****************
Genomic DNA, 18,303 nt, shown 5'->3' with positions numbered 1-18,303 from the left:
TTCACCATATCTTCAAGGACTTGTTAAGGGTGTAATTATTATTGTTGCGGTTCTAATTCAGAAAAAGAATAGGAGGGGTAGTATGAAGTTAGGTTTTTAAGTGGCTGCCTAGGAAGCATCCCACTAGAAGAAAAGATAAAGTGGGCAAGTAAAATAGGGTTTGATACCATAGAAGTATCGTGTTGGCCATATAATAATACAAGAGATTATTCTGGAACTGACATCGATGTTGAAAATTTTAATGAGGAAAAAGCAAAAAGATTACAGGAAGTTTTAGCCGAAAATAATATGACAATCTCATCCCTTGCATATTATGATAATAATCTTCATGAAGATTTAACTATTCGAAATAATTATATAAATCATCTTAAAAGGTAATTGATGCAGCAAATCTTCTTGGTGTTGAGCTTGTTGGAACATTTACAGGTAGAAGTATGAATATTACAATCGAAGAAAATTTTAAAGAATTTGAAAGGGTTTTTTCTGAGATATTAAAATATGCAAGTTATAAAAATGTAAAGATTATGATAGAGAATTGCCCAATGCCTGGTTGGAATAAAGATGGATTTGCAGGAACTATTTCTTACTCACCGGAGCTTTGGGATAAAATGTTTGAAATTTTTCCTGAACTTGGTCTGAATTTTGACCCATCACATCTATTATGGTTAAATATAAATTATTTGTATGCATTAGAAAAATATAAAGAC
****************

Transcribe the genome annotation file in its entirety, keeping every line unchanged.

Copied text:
Genomic DNA, 18,303 nt, shown 5'->3' with positions numbered 1-18,303 from the left:
TTCACCATATCTTCAAGGACTTGTTAAGGGTGTAATTATTATTGTTGCGGTTCTAATTCAGAAAAAGAATAGGAGGGGTAGTATGAAGTTAGGTTTTTAAGTGGCTGCCTAGGAAGCATCCCACTAGAAGAAAAGATAAAGTGGGCAAGTAAAATAGGGTTTGATACCATAGAAGTATCGTGTTGGCCATATAATAATACAAGAGATTATTCTGGAACTGACATCGATGTTGAAAATTTTAATGAGGAAAAAGCAAAAAGATTACAGGAAGTTTTAGCCGAAAATAATATGACAATCTCATCCCTTGCATATTATGATAATAATCTTCATGAAGATTTAACTATTCGAAATAATTATATAAATCATCTTAAAAGGTAATTGATGCAGCAAATCTTCTTGGTGTTGAGCTTGTTGGAACATTTACAGGTAGAAGTATGAATATTACAATCGAAGAAAATTTTAAAGAATTTGAAAGGGTTTTTTCTGAGATATTAAAATATGCAAGTTATAAAAATGTAAAGATTATGATAGAGAATTGCCCAATGCCTGGTTGGAATAAAGATGGATTTGCAGGAACTATTTCTTACTCACCGGAGCTTTGGGATAAAATGTTTGAAATTTTTCCTGAACTTGGTCTGAATTTTGACCCATCACATCTATTATGGTTAAATATAAATTATTTGTATGCATTAGAAAAATATAAAGAC